And then, on British television, an interviewer tries to get a nice slam dunk from one of those oppressed minorities in the US. Except......Ice-T apparently has a functioning brain and does not care about standing his ground even when gun control hysteria is at a fervered pitch. Ice-T points out that the Founders did not have hunting rifles in mind when they wrote the 2nd Amendment and his disdain for the interview's line of questioning is paplpable. Bravo.
To close, let's quote from the intellectual giant Thomas Sowell. (Article). If you aren't reading Sowell's column, let this be your wake up call. David Frum debating Thomas Sowell would be roughly akin to a shrill Yorkshire Terrier attacking my Belgian Malinois.
Britain is a country with stronger gun control laws than the United States, and lower murder rates. But Mexico, Russia and Brazil are also countries with stronger gun control laws than the United States — and their murder rates are much higher than ours. Israel and Switzerland have even higher rates of gun ownership than the United States, and much lower murder rates than ours.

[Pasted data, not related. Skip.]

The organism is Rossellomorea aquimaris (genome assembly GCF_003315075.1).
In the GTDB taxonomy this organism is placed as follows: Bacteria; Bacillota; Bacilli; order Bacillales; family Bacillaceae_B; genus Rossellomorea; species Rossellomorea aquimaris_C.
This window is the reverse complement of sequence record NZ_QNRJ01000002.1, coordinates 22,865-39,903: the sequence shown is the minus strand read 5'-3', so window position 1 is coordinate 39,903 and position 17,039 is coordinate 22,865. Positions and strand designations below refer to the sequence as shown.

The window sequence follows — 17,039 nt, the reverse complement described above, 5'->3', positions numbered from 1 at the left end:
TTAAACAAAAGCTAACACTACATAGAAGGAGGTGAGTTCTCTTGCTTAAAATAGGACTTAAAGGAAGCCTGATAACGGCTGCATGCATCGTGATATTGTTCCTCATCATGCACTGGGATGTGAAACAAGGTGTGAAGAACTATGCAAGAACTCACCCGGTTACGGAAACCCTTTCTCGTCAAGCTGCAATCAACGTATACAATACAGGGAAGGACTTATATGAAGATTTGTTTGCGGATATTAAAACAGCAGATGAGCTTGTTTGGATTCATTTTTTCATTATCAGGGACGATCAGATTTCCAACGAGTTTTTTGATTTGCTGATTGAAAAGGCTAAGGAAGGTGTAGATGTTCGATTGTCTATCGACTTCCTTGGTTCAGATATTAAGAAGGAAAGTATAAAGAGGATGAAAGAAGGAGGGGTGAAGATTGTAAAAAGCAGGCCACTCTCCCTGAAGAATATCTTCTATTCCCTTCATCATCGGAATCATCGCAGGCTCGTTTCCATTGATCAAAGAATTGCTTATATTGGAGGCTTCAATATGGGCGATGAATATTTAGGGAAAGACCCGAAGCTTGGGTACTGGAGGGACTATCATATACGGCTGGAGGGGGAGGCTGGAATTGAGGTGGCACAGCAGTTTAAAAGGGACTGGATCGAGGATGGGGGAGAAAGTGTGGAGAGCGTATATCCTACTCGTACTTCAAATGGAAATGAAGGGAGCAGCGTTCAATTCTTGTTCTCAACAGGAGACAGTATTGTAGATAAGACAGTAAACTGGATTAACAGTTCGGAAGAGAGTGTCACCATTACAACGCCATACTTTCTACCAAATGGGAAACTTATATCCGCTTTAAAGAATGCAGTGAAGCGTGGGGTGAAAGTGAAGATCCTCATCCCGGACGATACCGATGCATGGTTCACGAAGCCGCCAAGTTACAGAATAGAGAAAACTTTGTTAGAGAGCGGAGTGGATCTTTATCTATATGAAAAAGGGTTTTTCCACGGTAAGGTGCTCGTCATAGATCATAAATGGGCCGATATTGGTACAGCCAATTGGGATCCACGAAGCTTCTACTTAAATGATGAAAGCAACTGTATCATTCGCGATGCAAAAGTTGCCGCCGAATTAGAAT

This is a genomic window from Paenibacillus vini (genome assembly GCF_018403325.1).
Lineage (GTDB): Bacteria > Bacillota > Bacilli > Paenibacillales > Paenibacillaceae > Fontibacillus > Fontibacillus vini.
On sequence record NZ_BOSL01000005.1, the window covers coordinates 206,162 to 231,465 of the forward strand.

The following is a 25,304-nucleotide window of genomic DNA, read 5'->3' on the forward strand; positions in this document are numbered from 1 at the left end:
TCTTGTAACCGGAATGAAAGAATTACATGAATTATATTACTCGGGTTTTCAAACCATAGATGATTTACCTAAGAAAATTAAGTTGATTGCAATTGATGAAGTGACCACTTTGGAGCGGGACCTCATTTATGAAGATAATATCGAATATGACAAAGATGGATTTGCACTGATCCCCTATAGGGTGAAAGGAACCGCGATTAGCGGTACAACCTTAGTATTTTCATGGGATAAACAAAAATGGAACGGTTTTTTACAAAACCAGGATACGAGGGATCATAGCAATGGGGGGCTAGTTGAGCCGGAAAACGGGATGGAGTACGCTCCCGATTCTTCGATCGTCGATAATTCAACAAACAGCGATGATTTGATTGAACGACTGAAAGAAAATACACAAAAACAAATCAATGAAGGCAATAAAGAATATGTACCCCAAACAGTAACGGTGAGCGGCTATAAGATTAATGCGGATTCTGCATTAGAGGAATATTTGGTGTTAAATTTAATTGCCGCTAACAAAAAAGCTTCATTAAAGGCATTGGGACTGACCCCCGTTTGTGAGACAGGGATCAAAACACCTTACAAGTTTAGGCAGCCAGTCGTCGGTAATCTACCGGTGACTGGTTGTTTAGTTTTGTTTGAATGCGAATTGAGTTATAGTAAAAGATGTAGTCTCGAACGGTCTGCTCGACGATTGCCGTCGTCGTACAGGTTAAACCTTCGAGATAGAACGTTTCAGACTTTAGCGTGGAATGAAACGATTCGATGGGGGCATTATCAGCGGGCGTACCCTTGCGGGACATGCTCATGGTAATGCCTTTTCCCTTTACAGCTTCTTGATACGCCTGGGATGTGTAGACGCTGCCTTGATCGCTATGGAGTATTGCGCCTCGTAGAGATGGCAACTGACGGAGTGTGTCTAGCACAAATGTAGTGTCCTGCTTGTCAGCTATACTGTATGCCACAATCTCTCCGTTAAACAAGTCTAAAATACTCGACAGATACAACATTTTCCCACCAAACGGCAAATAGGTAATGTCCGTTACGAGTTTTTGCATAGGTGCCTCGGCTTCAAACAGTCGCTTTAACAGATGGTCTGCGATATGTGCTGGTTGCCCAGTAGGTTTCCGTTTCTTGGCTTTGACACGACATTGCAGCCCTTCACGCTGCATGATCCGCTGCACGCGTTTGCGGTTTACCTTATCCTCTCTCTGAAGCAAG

Even the British example does not stand up very well under scrutiny. The murder rate in New York has been several times that in London for more than two centuries — and, for most of that time, neither place had strong gun control laws. New York had strong gun control laws years before London did, but New York still had several times the murder rate of London.
It was in the later decades of the 20th century that the British government clamped down with severe gun control laws, disarming virtually the entire law-abiding citizenry. Gun crimes, including murder, rose as the public was disarmed.
Meanwhile, murder rates in the United States declined during the same years when murder rates in Britain were rising, which were also years when Americans were buying millions more guns per year.
The real problem, both in discussions of mass shootings and in discussions of gun control, is that too many people are too committed to a vision to allow mere facts to interfere with their beliefs, and the sense of superiority that those beliefs give them.